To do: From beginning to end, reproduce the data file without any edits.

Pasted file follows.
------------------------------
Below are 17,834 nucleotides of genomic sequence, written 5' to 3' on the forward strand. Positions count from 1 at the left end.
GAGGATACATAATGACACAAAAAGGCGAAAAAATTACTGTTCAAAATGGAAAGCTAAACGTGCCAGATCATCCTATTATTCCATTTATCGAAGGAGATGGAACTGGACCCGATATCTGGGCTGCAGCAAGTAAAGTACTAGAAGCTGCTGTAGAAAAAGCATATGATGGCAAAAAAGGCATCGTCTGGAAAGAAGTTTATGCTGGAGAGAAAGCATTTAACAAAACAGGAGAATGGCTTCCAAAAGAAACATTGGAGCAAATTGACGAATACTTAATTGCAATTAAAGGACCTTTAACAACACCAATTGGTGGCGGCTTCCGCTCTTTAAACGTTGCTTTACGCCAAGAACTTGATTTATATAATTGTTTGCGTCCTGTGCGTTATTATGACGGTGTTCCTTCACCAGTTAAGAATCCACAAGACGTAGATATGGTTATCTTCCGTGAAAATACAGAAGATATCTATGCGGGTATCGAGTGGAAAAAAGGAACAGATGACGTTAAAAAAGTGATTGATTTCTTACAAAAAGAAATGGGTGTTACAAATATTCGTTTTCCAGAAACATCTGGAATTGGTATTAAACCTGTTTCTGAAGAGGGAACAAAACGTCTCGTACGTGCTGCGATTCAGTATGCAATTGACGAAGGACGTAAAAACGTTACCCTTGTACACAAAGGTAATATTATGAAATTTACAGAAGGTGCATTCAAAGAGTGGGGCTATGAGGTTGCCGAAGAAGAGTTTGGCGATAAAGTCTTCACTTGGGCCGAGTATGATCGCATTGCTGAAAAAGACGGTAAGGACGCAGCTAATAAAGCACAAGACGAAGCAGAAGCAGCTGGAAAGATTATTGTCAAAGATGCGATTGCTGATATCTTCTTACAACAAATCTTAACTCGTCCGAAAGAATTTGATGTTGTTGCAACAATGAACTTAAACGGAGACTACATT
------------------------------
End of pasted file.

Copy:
Below are 17,834 nucleotides of genomic sequence, written 5' to 3' on the forward strand. Positions count from 1 at the left end.
GAGGATACATAATGACACAAAAAGGCGAAAAAATTACTGTTCAAAATGGAAAGCTAAACGTGCCAGATCATCCTATTATTCCATTTATCGAAGGAGATGGAACTGGACCCGATATCTGGGCTGCAGCAAGTAAAGTACTAGAAGCTGCTGTAGAAAAAGCATATGATGGCAAAAAAGGCATCGTCTGGAAAGAAGTTTATGCTGGAGAGAAAGCATTTAACAAAACAGGAGAATGGCTTCCAAAAGAAACATTGGAGCAAATTGACGAATACTTAATTGCAATTAAAGGACCTTTAACAACACCAATTGGTGGCGGCTTCCGCTCTTTAAACGTTGCTTTACGCCAAGAACTTGATTTATATAATTGTTTGCGTCCTGTGCGTTATTATGACGGTGTTCCTTCACCAGTTAAGAATCCACAAGACGTAGATATGGTTATCTTCCGTGAAAATACAGAAGATATCTATGCGGGTATCGAGTGGAAAAAAGGAACAGATGACGTTAAAAAAGTGATTGATTTCTTACAAAAAGAAATGGGTGTTACAAATATTCGTTTTCCAGAAACATCTGGAATTGGTATTAAACCTGTTTCTGAAGAGGGAACAAAACGTCTCGTACGTGCTGCGATTCAGTATGCAATTGACGAAGGACGTAAAAACGTTACCCTTGTACACAAAGGTAATATTATGAAATTTACAGAAGGTGCATTCAAAGAGTGGGGCTATGAGGTTGCCGAAGAAGAGTTTGGCGATAAAGTCTTCACTTGGGCCGAGTATGATCGCATTGCTGAAAAAGACGGTAAGGACGCAGCTAATAAAGCACAAGACGAAGCAGAAGCAGCTGGAAAGATTATTGTCAAAGATGCGATTGCTGATATCTTCTTACAACAAATCTTAACTCGTCCGAAAGAATTTGATGTTGTTGCAACAATGAACTTAAACGGAGACTACATT